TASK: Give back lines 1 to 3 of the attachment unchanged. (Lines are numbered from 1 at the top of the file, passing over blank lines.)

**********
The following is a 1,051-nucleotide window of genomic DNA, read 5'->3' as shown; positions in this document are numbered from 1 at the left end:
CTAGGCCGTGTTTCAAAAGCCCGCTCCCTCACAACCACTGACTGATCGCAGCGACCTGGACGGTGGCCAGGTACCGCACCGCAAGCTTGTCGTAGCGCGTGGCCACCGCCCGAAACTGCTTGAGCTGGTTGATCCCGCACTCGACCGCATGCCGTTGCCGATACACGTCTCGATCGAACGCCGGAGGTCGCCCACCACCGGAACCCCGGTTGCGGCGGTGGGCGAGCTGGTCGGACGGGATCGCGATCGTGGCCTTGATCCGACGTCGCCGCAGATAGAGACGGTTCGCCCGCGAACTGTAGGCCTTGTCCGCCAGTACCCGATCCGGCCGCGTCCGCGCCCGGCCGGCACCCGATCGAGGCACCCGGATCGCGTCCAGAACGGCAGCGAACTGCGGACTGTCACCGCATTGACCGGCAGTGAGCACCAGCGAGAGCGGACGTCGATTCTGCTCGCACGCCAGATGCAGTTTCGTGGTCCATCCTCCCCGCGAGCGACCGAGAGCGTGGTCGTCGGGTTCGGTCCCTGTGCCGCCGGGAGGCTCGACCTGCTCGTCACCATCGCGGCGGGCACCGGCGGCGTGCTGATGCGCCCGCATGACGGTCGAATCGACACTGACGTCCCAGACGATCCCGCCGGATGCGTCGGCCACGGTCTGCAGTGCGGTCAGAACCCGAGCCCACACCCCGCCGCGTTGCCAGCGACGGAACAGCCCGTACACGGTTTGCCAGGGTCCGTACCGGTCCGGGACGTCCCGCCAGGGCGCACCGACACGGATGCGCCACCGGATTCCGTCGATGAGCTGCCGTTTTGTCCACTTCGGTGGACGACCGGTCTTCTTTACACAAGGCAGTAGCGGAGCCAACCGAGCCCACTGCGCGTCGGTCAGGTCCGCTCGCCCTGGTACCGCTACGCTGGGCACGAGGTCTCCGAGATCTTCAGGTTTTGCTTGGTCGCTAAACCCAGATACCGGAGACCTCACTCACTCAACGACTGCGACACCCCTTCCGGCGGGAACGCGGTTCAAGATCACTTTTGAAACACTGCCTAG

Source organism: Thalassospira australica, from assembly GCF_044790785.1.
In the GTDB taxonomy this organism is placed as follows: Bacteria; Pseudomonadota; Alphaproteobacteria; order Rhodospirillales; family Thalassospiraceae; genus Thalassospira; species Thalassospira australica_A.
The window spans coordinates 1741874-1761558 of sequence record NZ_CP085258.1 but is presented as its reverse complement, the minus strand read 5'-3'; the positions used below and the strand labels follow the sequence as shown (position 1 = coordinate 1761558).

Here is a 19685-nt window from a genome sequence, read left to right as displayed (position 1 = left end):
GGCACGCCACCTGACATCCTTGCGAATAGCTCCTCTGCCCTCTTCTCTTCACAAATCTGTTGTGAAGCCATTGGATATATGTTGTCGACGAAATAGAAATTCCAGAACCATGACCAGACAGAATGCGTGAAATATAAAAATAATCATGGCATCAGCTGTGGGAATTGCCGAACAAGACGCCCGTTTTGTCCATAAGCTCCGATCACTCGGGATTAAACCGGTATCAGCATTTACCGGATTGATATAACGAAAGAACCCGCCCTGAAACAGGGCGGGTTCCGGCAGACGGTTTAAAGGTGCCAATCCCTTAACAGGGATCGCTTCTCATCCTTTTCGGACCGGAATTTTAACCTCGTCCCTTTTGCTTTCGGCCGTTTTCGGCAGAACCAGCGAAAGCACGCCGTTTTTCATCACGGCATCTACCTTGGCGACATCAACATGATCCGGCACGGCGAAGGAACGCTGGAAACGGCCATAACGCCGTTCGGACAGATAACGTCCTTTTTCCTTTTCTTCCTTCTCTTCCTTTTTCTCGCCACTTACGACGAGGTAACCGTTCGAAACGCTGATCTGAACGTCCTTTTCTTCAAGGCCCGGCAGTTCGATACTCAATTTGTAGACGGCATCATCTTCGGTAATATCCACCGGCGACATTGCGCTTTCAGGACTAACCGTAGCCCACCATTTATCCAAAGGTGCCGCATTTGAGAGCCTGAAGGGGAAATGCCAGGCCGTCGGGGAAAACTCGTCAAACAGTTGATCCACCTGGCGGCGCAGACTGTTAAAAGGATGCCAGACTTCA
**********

The following is a 1,051-nucleotide window of genomic DNA, read 5'->3' as shown; positions in this document are numbered from 1 at the left end:
CTAGGCCGTGTTTCAAAAGCCCGCTCCCTCACAACCACTGACTGATCGCAGCGACCTGGACGGTGGCCAGGTACCGCACCGCAAGCTTGTCGTAGCGCGTGGCCACCGCCCGAAACTGCTTGAGCTGGTTGATCCCGCACTCGACCGCATGCCGTTGCCGATACACGTCTCGATCGAACGCCGGAGGTCGCCCACCACCGGAACCCCGGTTGCGGCGGTGGGCGAGCTGGTCGGACGGGATCGCGATCGTGGCCTTGATCCGACGTCGCCGCAGATAGAGACGGTTCGCCCGCGAACTGTAGGCCTTGTCCGCCAGTACCCGATCCGGCCGCGTCCGCGCCCGGCCGGCACCCGATCGAGGCACCCGGATCGCGTCCAGAACGGCAGCGAACTGCGGACTGTCACCGCATTGACCGGCAGTGAGCACCAGCGAGAGCGGACGTCGATTCTGCTCGCACGCCAGATGCAGTTTCGTGGTCCATCCTCCCCGCGAGCGACCGAGAGCGTGGTCGTCGGGTTCGGTCCCTGTGCCGCCGGGAGGCTCGACCTGCTCGTCACCATCGCGGCGGGCACCGGCGGCGTGCTGATGCGCCCGCATGACGGTCGAATCGACACTGACGTCCCAGACGATCCCGCCGGATGCGTCGGCCACGGTCTGCAGTGCGGTCAGAACCCGAGCCCACACCCCGCCGCGTTGCCAGCGACGGAACAGCCCGTACACGGTTTGCCAGGGTCCGTACCGGTCCGGGACGTCCCGCCAGGGCGCACCGACACGGATGCGCCACCGGATTCCGTCGATGAGCTGCCGTTTTGTCCACTTCGGTGGACGACCGGTCTTCTTTACACAAGGCAGTAGCGGAGCCAACCGAGCCCACTGCGCGTCGGTCAGGTCCGCTCGCCCTGGTACCGCTACGCTGGGCACGAGGTCTCCGAGATCTTCAGGTTTTGCTTGGTCGCTAAACCCAGATACCGGAGACCTCACTCACTCAACGACTGCGACACCCCTTCCGGCGGGAACGCGGTTCAAGATCACTTTTGAAACACTGCCTAG

Source organism: Thalassospira australica, from assembly GCF_044790785.1.